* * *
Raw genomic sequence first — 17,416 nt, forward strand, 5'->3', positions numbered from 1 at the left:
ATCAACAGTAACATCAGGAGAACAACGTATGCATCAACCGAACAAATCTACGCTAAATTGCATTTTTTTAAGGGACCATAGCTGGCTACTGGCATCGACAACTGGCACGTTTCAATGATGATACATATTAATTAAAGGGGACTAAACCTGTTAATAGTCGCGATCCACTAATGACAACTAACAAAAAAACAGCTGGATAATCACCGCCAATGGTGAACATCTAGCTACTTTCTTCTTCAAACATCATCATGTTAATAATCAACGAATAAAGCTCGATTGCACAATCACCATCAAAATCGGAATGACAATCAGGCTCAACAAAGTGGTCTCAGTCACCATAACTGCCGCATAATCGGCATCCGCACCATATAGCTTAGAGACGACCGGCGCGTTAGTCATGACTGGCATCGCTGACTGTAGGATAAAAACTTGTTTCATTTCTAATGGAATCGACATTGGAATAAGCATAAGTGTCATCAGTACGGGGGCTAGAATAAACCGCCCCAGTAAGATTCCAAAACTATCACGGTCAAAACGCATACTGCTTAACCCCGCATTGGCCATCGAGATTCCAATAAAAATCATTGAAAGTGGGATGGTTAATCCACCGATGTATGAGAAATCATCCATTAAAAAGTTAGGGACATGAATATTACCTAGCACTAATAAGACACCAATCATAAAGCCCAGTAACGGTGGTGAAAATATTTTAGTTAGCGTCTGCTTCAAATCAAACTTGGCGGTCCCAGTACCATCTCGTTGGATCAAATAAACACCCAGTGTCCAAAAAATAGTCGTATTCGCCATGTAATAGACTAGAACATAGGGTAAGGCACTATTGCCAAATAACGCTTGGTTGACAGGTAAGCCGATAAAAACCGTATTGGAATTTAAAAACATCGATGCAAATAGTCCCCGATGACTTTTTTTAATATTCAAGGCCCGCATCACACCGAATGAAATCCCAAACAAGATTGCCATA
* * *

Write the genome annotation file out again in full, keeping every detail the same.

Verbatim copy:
Raw genomic sequence first — 17,416 nt, forward strand, 5'->3', positions numbered from 1 at the left:
ATCAACAGTAACATCAGGAGAACAACGTATGCATCAACCGAACAAATCTACGCTAAATTGCATTTTTTTAAGGGACCATAGCTGGCTACTGGCATCGACAACTGGCACGTTTCAATGATGATACATATTAATTAAAGGGGACTAAACCTGTTAATAGTCGCGATCCACTAATGACAACTAACAAAAAAACAGCTGGATAATCACCGCCAATGGTGAACATCTAGCTACTTTCTTCTTCAAACATCATCATGTTAATAATCAACGAATAAAGCTCGATTGCACAATCACCATCAAAATCGGAATGACAATCAGGCTCAACAAAGTGGTCTCAGTCACCATAACTGCCGCATAATCGGCATCCGCACCATATAGCTTAGAGACGACCGGCGCGTTAGTCATGACTGGCATCGCTGACTGTAGGATAAAAACTTGTTTCATTTCTAATGGAATCGACATTGGAATAAGCATAAGTGTCATCAGTACGGGGGCTAGAATAAACCGCCCCAGTAAGATTCCAAAACTATCACGGTCAAAACGCATACTGCTTAACCCCGCATTGGCCATCGAGATTCCAATAAAAATCATTGAAAGTGGGATGGTTAATCCACCGATGTATGAGAAATCATCCATTAAAAAGTTAGGGACATGAATATTACCTAGCACTAATAAGACACCAATCATAAAGCCCAGTAACGGTGGTGAAAATATTTTAGTTAGCGTCTGCTTCAAATCAAACTTGGCGGTCCCAGTACCATCTCGTTGGATCAAATAAACACCCAGTGTCCAAAAAATAGTCGTATTCGCCATGTAATAGACTAGAACATAGGGTAAGGCACTATTGCCAAATAACGCTTGGTTGACAGGTAAGCCGATAAAAACCGTATTGGAATTTAAAAACATCGATGCAAATAGTCCCCGATGACTTTTTTTAATATTCAAGGCCCGCATCACACCGAATGAAATCCCAAACAAGATTGCCATA